Martin Cooper made the first public call from a cell phone on April 3, 1973. He stood on the sidewalk of Sixth Avenue in Manhattan with a device the size of a brick and called one of the men he had been competing with to make the device.
“I’m calling you on a cell phone, but a real cell phone, a personal, handheld, portable cell phone,” Cooper, who was an engineer at Motorola at the time, told Joel Engel, the head of AT&T-owned Bell Labs, over the phone.
Even though most people wouldn’t get cell phones for another ten years, anyone walking by Cooper on the street that day could have seen history being made.
In the fifty years since that first phone call, Cooper’s big device has changed and been replaced by a wide range of thinner, faster phones that are now everywhere and changing industries, culture, and the way we relate to each other and to ourselves.
Some people may have been surprised by how far-reaching and important cell phones are, but Cooper said it was clear from the beginning that mobile phones could become important to a lot of people.
Cooper, who is now 94 years old, told CNN, “I wasn’t surprised that everyone has a cell phone.” “Back then, we used to say that when you were born, you would be given a phone number. You would die if you didn’t answer the phone.”
The Rise of The Cell Phone
Before that first call, Motorola was in a race with AT&T’s famous research arm, Bell Labs, to make the first cell phone. Bell Labs was the place where the transistor and other important inventions were made.
Cooper remembered, “They were the biggest company in the world, and we were a small company in Chicago.” “They didn’t think we were that important,” she said.
According to what he remembers, his rival wasn’t as happy to get the call as Cooper was to call him.
“It was clear that I didn’t mind giving him a hard time about this. Cooper told CNN, “He was nice to me.” “Joel doesn’t remember that phone call to this day, and I can’t say I blame him.” CNN couldn’t get in touch with Engel.
After Cooper’s first call, problems with making the phone and rules from the government slowed down the process of getting it to the public, he said.
For example, Cooper remembers how hard it was for the Federal Communications Commission, where he now works as an advisor, to figure out how to divide radio channels to make sure there was competition.
A $3,900 version of that DynaTAC (Dynamic Adaptive Total Area Coverage) phone wouldn’t be available for 10 years. The phone was about a foot tall and weighed 2.5 pounds. It looked like the one Gordon Gekko used in the movie “Wall Street.”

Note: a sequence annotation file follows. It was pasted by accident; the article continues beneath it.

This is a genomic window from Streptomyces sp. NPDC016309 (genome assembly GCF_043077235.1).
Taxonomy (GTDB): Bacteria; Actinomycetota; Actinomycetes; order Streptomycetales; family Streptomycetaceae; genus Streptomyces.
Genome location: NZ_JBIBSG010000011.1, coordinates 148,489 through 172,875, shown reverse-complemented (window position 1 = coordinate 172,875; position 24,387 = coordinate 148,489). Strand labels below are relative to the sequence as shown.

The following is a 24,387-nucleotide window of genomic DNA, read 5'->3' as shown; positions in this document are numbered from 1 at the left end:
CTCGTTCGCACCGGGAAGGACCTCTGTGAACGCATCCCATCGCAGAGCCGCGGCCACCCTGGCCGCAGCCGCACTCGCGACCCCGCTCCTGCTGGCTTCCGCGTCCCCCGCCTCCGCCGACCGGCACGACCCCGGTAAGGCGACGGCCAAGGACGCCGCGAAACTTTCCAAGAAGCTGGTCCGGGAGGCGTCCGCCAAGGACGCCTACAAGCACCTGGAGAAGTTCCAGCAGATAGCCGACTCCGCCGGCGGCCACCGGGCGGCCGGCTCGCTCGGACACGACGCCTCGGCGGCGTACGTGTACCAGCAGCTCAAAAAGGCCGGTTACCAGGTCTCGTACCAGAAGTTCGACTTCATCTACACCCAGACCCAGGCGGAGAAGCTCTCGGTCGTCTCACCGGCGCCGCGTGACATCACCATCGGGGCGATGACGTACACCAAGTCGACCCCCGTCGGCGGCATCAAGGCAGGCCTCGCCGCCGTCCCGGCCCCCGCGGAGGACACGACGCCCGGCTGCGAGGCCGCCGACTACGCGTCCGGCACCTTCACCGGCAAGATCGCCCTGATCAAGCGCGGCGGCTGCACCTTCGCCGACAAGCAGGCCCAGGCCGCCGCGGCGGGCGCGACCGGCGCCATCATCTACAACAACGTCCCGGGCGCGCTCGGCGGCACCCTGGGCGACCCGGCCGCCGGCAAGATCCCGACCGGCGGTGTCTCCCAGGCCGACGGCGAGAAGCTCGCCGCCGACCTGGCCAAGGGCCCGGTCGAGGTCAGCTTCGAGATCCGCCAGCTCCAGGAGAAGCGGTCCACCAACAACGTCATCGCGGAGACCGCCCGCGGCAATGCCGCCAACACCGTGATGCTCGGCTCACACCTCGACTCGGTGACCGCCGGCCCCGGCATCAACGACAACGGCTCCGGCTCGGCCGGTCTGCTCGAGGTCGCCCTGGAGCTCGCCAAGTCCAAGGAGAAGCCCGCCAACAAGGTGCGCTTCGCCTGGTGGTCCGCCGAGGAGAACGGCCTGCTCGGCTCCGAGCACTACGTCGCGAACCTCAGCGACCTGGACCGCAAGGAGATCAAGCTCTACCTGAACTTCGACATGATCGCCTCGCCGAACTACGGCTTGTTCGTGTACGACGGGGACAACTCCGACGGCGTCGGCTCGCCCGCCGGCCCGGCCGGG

Compare that to the iPhone 14, which is 6 ounces and just under 6 inches long, or to any number of $200-$300 Android budget smartphones.
“Trying to Improve the Human Experience”
The modern cell phone didn’t really take off until the 1990s, when it got much smaller and easier to use. A 2021 study by the Pew Research Center found that 97% of Americans have some kind of cell phone.
Since that first call, Cooper has written a book about how the cell phone can change people’s lives, started companies, gone on speaking tours, and been in the news. But he doesn’t always like everything that new technology brings.
“Too many engineers get caught up in what they call technology and the gadgets and hardware, and they forget that the whole point of technology is to make people’s lives better,” said Cooper. “People keep forgetting that, so I have to keep bringing it up. We are trying to make life better for people. That’s the whole point of technology.”
Cooper, on the other hand, is mostly happy with where the phone has led us in the past 50 years. He has an iPhone and used to have a Samsung.
He loves to use his Apple Watch to track how much he swims and to connect his hearing aids to his phone. Cooper also said that he thinks the progress of technology is good for society as a whole.
“I’m a hopeful person. I know that there are some bad things about cell phones. There are people who get hooked on it. Cooper said, “There are people walking across the street while talking on their cell phones.” “I think the cell phone has made people better as a whole, and I think that will continue in the future.”